9 comments to Why Do I Feel So Insecure In My Relationship With The Alcoholic

  • karen

    Thankyou, what a beautiful woman with wonderful words, how i would love her knowledge and intelligence x

  • SC

    I feel like this was meant for me today. I have been away from my xah for over a year and I still struggle with self worth. I went from feeling attractive with a good sense of fashion to feeling like I am nothing. I spent many years of building my self esteem from being the scapegoat in my family (father was a dry drunk). Only to live with my xah and end up in another hole.
    This explains Just How It Happened… even with all my years of knowledge from therapy and coda support groups.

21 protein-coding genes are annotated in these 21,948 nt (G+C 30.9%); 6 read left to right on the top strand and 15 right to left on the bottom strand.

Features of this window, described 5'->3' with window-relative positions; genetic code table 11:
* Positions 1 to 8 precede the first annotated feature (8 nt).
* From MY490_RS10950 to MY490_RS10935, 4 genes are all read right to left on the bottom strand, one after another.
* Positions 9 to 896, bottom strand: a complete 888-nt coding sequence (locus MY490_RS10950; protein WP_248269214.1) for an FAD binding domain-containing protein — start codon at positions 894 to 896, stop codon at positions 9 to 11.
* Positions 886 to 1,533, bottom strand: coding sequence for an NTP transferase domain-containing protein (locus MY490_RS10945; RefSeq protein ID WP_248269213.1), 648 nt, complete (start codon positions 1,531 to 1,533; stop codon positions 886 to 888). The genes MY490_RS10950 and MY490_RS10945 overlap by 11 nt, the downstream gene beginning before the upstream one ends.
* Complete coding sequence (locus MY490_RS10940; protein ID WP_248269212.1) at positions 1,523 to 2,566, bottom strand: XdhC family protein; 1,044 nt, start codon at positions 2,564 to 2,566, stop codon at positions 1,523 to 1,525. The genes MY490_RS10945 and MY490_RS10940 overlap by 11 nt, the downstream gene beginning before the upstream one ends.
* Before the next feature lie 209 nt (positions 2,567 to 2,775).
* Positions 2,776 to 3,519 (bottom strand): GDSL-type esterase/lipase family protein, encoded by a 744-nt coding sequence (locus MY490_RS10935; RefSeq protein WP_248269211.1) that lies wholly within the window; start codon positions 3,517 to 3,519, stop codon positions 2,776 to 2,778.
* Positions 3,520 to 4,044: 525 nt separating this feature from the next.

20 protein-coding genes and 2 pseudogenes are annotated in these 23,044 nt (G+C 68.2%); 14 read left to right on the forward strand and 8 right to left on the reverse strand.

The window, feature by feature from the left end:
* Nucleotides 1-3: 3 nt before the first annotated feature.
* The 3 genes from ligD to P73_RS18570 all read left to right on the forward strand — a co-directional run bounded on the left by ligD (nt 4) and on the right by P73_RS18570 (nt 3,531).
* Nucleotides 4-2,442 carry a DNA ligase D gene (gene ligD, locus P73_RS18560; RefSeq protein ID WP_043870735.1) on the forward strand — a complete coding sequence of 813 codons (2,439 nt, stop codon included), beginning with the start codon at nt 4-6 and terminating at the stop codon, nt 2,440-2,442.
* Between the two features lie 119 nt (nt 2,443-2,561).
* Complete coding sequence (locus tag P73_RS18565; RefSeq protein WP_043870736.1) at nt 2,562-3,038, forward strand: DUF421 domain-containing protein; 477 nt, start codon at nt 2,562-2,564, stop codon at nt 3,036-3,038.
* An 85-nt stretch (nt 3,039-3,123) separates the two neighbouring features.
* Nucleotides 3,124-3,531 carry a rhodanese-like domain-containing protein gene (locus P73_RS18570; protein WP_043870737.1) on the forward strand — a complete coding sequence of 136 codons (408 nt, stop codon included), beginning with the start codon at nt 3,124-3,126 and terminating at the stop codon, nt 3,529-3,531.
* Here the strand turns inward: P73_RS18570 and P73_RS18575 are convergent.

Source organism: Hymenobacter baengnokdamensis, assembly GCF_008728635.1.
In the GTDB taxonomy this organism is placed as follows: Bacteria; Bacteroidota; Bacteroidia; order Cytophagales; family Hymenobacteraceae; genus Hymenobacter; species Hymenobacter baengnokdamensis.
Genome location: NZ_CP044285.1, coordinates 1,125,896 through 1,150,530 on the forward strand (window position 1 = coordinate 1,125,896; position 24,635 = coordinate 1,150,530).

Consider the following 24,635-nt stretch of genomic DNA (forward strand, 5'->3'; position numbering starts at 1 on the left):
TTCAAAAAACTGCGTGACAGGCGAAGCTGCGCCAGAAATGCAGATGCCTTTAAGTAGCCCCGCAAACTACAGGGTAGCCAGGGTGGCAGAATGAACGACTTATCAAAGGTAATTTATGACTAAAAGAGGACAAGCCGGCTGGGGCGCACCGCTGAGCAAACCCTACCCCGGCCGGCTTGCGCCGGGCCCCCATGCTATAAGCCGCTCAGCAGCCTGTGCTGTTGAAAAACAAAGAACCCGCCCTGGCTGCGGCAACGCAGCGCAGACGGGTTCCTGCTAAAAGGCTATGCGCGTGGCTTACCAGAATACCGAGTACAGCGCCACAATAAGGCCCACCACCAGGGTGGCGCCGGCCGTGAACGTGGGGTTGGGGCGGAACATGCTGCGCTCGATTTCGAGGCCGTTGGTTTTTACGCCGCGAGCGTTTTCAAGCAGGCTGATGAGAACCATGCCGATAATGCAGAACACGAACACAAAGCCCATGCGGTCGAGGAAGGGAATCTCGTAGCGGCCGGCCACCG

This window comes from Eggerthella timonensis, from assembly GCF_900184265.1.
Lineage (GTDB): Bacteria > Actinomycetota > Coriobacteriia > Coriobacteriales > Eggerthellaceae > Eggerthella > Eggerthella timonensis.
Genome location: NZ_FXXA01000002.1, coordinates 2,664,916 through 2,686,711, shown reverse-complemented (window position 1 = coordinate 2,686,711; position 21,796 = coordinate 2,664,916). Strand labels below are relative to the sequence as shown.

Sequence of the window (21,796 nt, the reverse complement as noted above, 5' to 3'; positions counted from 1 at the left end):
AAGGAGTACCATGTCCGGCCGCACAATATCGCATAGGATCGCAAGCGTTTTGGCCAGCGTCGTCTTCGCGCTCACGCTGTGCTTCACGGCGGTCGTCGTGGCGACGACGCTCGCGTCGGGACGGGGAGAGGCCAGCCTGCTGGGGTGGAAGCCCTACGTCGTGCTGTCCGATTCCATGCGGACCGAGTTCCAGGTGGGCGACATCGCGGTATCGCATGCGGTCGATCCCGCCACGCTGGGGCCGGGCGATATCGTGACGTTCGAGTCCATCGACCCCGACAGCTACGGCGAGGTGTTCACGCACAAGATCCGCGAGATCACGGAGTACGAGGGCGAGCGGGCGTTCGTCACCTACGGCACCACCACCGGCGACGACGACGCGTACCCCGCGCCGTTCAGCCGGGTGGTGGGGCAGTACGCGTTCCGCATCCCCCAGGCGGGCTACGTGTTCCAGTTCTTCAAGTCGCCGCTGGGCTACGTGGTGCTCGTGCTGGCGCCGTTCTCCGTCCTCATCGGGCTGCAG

Alcoholism is a mental illness. Great article.

  • sandra phillips

    Wise words.never let the alcoholic make you feel less than and while being aware of their issues don’t allow their behaviors to take over your life.I have church, my spouse and writing along with encouraging friends who think well of me and that is enough most of the time.Sure I wish the relationship could be more intimate emotionally and more secure but when he doesn’t give me what I need I try and find it elsewhere.That is the only way to say sane and confident.


    Wow I have so much to learn, letting go that’s what I’ve been trying to do now for several years guess I’m in Denial as much as the Alcoholic, and there are so many things that do hurt and you do start to lose all your Self Esteem especially when they blame you for their drinking. Don’t know either what you call someone who don’t drink everyday but still does a lot and doesn’t know moderation, just trying to learn and find a way to just walk away, take my life back, and not feel guilty. The ugly behavior, and violent outburst aren’t fun.